CBCRA has provisions in the grant application process to cover the cost of any article processing fees that may be charged for open access to publications in online journals.

Although it’s stated it the text of the policy that: “Authors may download the CBCRA licence agreement form from the Research Program section of the CBCRA website“, the licence agreement form hasn’t been posted yet at the CBCRA Research Program section. Janet Patterson, Communications Manager at CBCRA [Staff], kindly provided the information that the CBCRA website is under redevelopment, and when re-launched this fall (after the end of October) it will incorporate the licence agreement as a downloadable PDF. At that time, both the policy and the licence agreement will be prominently displayed.

The decision-making process of the CBCRA involves two stages: Firstly, the Research Advisory Committee (RAC) prepares recommendations. Secondly, these recommendations are submitted to the Board of Directors for approval. The Board of Directors is composed of representatives of the agencies that support the CBCRA: Avon Flame Foundation, Canadian Breast Cancer Foundation, Canadian Breast Cancer Network, Canadian Cancer Society, Canadian Institutes of Health Research, Health Canada, Public Health Agency of Canada and the National Cancer Institute of Canada.

The membership of the Research Advisory Committee 2006/2007 includes 11 researchers and 4 breast cancer survivors. It’s the RAC that recommended adoption of the CBCRA Open Access Policy.

A well-known advocate of mandated Open Access Policies is Stevan Harnad. He has argued that policies that involve “requests” (as contrasted with “requirements”) have little impact on researchers’ compliance with such policies. See, for example, Success Rate of the First of the Self-Archiving Mandates: Southampton ECS, Stevan Harnad, Open Access Archivangelism, September 30, 2007. Excerpt:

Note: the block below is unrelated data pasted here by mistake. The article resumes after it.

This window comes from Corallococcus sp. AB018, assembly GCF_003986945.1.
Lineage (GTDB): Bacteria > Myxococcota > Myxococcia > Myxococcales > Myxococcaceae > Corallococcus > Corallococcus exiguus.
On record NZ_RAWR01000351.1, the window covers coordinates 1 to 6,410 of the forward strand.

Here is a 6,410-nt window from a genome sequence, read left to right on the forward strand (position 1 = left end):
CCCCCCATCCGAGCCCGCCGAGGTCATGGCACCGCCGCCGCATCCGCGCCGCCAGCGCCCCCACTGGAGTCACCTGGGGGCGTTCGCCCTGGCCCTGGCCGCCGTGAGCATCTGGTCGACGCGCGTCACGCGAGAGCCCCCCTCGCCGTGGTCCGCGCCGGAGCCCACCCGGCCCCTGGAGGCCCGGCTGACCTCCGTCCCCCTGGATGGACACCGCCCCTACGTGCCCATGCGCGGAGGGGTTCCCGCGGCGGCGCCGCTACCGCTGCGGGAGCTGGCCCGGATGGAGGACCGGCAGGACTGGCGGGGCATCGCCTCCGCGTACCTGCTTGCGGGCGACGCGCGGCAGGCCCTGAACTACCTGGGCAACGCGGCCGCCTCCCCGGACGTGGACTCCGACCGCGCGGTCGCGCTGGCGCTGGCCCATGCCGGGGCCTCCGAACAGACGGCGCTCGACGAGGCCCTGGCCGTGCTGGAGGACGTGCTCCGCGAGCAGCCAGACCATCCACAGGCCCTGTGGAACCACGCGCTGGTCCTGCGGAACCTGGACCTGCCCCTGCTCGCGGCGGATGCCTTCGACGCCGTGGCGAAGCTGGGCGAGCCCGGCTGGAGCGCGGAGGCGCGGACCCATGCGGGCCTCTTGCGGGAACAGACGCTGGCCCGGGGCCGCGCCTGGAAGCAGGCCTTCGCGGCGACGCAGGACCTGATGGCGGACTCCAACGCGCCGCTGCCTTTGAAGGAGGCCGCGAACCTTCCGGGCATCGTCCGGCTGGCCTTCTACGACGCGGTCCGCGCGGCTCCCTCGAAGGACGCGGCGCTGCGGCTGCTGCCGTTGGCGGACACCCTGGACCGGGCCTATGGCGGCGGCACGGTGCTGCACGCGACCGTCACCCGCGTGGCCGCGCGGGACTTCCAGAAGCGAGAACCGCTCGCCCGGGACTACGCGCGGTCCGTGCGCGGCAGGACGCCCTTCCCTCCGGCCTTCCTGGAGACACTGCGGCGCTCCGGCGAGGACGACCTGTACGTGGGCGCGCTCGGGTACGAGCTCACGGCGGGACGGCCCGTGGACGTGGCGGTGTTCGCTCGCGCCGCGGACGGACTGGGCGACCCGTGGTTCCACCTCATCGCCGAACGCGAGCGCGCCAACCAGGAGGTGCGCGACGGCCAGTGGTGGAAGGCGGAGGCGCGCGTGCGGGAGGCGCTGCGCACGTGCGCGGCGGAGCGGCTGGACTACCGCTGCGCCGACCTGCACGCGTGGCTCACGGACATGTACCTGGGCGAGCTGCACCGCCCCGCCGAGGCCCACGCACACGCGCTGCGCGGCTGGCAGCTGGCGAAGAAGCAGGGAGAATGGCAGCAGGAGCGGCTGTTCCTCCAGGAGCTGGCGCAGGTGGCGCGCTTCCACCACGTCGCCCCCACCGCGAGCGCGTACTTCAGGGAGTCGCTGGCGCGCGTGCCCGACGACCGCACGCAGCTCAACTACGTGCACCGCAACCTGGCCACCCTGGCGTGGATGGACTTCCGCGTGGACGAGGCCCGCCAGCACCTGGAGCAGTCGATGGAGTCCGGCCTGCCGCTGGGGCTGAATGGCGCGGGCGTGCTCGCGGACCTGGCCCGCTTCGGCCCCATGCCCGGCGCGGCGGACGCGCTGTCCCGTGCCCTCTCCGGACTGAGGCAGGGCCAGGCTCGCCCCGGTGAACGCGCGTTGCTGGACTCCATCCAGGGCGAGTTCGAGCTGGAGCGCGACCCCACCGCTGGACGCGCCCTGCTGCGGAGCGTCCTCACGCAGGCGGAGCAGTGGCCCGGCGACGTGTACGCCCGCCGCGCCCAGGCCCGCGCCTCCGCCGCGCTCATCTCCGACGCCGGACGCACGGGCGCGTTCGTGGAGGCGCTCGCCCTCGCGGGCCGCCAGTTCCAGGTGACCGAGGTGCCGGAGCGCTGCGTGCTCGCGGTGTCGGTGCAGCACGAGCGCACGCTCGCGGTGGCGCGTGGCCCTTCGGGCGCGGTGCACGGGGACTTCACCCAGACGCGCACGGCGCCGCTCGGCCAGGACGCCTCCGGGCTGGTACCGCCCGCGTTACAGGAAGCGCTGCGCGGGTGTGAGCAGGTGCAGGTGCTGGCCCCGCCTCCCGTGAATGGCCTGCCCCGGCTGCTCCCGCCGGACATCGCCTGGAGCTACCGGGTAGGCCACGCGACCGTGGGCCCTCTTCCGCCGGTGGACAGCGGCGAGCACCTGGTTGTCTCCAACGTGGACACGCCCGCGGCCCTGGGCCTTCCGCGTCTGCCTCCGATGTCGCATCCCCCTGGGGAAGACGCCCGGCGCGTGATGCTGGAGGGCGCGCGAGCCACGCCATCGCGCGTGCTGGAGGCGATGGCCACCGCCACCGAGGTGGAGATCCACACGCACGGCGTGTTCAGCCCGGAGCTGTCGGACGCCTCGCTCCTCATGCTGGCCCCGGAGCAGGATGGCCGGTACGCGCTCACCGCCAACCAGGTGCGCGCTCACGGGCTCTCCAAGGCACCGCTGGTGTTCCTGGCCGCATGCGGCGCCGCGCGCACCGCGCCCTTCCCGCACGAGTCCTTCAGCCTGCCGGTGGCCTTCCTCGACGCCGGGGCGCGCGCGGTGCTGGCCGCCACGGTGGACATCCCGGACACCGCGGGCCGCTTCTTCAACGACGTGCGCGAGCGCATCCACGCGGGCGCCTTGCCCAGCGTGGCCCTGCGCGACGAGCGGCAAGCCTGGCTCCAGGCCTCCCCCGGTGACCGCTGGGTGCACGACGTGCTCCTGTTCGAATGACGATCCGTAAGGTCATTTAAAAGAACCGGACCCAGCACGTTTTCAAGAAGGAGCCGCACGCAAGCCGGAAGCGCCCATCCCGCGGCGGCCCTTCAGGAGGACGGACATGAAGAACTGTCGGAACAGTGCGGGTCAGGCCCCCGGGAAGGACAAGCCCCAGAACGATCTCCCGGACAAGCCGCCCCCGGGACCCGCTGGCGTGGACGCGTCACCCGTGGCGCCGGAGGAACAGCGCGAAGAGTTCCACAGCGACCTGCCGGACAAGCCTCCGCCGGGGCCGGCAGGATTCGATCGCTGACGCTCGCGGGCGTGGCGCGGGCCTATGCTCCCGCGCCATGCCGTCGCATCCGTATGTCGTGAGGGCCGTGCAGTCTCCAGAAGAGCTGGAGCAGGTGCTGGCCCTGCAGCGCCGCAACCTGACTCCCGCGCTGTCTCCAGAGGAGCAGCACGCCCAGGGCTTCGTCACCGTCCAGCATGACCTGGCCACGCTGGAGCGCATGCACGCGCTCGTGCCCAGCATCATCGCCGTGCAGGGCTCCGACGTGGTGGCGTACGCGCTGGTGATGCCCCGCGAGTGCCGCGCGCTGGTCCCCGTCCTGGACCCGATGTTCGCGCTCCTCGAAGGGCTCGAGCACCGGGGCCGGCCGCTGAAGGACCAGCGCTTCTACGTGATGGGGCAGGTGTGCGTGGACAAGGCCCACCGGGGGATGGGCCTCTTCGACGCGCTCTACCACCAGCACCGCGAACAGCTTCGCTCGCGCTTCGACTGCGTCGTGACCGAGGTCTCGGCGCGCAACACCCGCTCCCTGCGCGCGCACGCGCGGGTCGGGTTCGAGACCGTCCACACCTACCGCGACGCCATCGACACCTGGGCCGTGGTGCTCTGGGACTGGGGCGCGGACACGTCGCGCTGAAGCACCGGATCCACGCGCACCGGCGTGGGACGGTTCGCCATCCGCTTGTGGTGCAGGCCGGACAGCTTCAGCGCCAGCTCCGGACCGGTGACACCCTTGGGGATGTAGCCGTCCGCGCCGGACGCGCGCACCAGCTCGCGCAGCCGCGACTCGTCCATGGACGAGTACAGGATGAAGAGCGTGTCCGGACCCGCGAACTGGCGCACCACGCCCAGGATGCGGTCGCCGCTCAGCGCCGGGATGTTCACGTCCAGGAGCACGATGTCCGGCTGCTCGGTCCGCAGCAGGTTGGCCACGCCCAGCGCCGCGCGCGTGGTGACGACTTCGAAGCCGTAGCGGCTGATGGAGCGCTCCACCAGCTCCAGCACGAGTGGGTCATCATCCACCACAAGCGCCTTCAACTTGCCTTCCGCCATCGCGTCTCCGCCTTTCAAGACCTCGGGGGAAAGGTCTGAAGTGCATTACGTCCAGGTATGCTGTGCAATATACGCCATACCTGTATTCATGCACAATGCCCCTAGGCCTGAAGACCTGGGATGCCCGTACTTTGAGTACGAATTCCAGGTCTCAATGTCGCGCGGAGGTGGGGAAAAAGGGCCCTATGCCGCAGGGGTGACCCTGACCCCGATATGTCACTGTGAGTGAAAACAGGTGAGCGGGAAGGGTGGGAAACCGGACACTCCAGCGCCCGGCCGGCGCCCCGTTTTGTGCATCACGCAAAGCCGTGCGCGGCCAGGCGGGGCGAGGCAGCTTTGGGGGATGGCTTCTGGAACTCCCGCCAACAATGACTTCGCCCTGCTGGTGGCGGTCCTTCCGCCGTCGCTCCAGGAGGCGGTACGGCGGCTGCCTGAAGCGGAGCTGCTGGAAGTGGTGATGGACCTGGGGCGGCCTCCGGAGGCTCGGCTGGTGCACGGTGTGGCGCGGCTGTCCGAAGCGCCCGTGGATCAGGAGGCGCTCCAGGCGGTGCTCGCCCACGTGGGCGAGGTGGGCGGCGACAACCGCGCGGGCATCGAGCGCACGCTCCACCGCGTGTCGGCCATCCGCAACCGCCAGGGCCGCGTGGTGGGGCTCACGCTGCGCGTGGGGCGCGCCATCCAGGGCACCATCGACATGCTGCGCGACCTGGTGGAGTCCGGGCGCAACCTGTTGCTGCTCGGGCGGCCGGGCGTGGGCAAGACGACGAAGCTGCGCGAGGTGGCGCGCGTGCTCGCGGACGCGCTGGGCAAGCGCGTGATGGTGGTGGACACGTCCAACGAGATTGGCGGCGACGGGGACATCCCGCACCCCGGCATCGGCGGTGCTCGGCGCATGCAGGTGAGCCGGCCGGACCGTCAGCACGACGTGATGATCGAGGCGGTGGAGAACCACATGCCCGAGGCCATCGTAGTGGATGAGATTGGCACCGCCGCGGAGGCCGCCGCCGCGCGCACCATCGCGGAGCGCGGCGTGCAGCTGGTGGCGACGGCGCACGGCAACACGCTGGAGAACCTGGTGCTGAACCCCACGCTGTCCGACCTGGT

In the US, the proposed NIH self-archiving “public access” policy was downgraded from a mandate to a mere request; adopted in 2004, it has failed, miserably (deposit rate <5%).

Will the current CBCRA Open Access Policy have little success in persuading CBCRA-supported researchers to include their publications in the CBCRA Open Access Archive? Some time must pass before this question can be answered.



  1. […] continues at tillje brought to you by cancer.medtrials.info and […]

  2. tillje said

    The membership of the CBCRA Research Advisory Committee 2006/2007 includes 11 researchers and 4 breast cancer survivors. It’s the RAC that recommended adoption of the CBCRA Open Access Policy.

    I’ve looked at the previous publications of the 11 researchers on the RAC, with a focus on the 10 publications (in the time interval 1996 to 2007) that have been highly-ranked by Google Scholar. The results that I obtained are available via Google Docs, here.

    The overall results for 11 RAC members indicated that the free full text was accessible for 63 of the 110 highly-ranked publications (57%). There was a great deal of variation in the results for individual RAC members. RAC members are selected to provide appropriate expertise in a range of disciplines or subdisciplines that are relevant to research on breast cancer. So, the variation in results for different RAC members is a reflection of the access policies for journals in different disciplines or subdisciplines. For example, this article, J Natl Cancer Inst, 1997 Apr 2;89(7):488-96, is freely accessible, while this article, Psychooncology, 2000 May-Jun;9(3):243-52, isn’t.

    Only a minority (32%) of the 63 freely-accessible articles had been archived in an OA repository. Twelve are in the PMC archive (19%) and 16 in the CBCRA archive (25%). Eight are in both repositories. It should be noted that many of these articles were not based on research that had been supported by the CBCRA (the exact number couldn’t be determined).

    It should also be noted that the 63 freely-accessible articles were published in the interval 1996 to 2007. So, access to the free full text often became available only after an embargo period of 6 months or more.

  3. Jim Till said

    A message posted on the CBCRA website states (in part) that: “… we will be concluding CBCRA in its present form at the end of Phase III. As of April 1, 2010, no new CBCRA research programs will be launched and the secretariat will be closed “.

    It’s not stated anywhere in the message whether or not the Open Access Archive of the CBCRA (currently hosted by the University of Toronto Libraries) will continue to be available online.